New Studies of Chimp Brains Show How TV Pundits Operate
By Elaine Meinel Supkis
90% of what TV pundits say is pure rubbish yet millions of Americans believe what they say simply because TV gives them status within the monkey troop. The same goes for top chimp, the number one monkey, Bush. Now scientist figured out how this works, from our cousins, the real chimpanzees.
Monkey "Pay-Per-View" Study Could Aid Understanding Of AutismFix autism? How about understanding why see see nothing but wall to wall monkey bottoms on TV pretending to be pundits? Seriously, these lower ranking monkeys on TV all groom and fawn over seemingly higher ranking monkeys and both conspire to drive the lowest ranking monkeys to go out and die in monkey wars a la "2001".
DURHAM, N.C. -- Researches have found that monkeys will "pay" juice rewards to see images of high-ranking monkeys or female hindquarters. They say their research technique offers a rigorous laboratory approach to studying the "social machinery" of the brain and how this machinery goes tragically awry in autism -- a disease that afflicts more than a million Americans and is the fastest growing developmental disorder.
Here is another, similar story. From Live Science:
The social conformity displayed in a new study is a trait previously seen only in humans.So, chimps act like Jr. High School girls? Who would have guessed! Actually, they show lots of human characteristics because except for only 1.5% of their genes, they are us.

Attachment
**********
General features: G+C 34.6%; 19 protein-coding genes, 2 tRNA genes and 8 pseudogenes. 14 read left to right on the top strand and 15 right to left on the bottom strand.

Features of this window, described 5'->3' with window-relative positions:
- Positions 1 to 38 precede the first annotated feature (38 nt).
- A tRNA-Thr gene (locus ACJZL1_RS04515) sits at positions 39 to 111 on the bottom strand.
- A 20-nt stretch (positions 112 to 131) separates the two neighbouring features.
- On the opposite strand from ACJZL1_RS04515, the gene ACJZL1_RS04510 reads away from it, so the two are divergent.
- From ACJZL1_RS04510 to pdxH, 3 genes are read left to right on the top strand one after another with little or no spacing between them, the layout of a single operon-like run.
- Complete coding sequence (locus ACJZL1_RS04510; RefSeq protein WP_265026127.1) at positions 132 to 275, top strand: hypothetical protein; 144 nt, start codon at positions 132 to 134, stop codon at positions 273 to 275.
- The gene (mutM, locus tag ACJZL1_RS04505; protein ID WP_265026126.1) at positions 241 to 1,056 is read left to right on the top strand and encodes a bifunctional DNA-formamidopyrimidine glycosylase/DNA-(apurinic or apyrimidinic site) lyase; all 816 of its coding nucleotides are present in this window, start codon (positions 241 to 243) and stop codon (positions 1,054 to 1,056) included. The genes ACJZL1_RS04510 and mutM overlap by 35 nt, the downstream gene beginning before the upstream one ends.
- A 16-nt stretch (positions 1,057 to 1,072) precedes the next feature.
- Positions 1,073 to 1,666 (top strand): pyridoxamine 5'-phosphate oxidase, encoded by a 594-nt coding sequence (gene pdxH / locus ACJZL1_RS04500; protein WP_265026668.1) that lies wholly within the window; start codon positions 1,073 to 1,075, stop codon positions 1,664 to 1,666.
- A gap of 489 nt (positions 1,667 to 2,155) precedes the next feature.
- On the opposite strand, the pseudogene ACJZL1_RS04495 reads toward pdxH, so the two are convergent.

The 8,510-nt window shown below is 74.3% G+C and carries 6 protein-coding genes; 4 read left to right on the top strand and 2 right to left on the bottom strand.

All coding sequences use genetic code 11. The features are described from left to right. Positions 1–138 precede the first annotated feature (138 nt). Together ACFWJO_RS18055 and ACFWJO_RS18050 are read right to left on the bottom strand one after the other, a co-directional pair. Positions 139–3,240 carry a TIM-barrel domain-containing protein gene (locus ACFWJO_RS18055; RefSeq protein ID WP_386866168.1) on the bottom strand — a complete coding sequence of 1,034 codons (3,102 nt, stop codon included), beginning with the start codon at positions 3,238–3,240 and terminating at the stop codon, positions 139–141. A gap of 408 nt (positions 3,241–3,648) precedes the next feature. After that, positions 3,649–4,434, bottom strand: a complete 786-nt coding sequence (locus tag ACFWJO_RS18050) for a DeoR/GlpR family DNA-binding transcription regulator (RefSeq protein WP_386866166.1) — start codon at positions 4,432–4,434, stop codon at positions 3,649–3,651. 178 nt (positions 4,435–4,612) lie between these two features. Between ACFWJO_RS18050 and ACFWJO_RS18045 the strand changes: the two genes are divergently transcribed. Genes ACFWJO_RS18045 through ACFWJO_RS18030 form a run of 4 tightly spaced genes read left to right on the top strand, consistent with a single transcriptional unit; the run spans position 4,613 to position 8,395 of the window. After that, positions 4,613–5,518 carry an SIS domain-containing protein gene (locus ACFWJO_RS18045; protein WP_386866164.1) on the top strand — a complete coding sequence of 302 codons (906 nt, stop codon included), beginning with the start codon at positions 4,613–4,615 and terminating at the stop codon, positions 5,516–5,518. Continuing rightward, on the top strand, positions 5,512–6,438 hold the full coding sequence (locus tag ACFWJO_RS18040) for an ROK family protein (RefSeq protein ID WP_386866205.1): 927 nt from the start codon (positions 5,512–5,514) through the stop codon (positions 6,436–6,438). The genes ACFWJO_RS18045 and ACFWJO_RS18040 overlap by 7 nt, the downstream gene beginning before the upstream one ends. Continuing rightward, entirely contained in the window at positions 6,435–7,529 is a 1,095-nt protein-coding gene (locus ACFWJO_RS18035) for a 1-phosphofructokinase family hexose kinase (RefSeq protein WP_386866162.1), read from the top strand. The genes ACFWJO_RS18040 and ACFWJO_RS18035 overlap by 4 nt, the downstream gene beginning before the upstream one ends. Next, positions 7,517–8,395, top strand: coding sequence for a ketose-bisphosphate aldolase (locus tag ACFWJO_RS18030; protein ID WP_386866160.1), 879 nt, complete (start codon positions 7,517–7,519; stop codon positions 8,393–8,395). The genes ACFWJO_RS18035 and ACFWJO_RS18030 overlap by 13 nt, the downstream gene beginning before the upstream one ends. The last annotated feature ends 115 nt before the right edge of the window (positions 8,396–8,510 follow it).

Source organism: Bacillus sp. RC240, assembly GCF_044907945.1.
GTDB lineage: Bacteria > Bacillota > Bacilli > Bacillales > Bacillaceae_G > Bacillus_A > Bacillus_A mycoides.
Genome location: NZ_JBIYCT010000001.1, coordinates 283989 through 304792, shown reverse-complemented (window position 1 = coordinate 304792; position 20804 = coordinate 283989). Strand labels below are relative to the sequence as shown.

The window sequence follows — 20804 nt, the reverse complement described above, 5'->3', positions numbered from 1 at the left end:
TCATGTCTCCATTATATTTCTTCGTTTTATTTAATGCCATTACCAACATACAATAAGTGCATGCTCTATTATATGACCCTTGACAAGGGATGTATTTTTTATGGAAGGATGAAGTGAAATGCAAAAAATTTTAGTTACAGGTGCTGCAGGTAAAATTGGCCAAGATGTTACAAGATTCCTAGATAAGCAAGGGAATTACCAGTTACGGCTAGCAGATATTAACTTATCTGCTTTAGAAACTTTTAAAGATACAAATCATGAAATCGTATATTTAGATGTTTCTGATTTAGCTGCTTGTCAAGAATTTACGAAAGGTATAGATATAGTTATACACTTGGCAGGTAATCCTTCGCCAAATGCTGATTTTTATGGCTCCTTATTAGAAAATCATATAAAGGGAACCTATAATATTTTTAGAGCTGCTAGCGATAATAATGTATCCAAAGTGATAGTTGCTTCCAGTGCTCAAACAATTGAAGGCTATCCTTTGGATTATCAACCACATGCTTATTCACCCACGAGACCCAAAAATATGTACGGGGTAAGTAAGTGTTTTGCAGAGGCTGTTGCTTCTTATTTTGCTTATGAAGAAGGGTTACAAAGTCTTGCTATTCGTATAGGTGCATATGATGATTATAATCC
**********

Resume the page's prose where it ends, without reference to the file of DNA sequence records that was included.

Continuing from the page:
Researchers at Emory University's Yerkes National Primate Research Center presented two groups of chimpanzees a food puzzle. The chimps were faced with a small barrier that blocked food from rolling down a pipe.
They could either lift the barrier, allowing the food to roll towards them, or poke at it until it pushed the food reward down a different chute. The task was designed to recreate the type of problem solving chimps do in the wild.
Out of sight from the other chimps, researchers took aside one chimp from each group and taught each a different way to use a stick to get at the food. Erika was shown how to use the stick to lift the blockage. Georgia was taught to poke the blockage with the stick until it rolled into her hands.
"We chose those individuals because they had a lot of friends in the group and we thought that the other chimps would watch them," study coauthor Victoria Horner told LiveScience.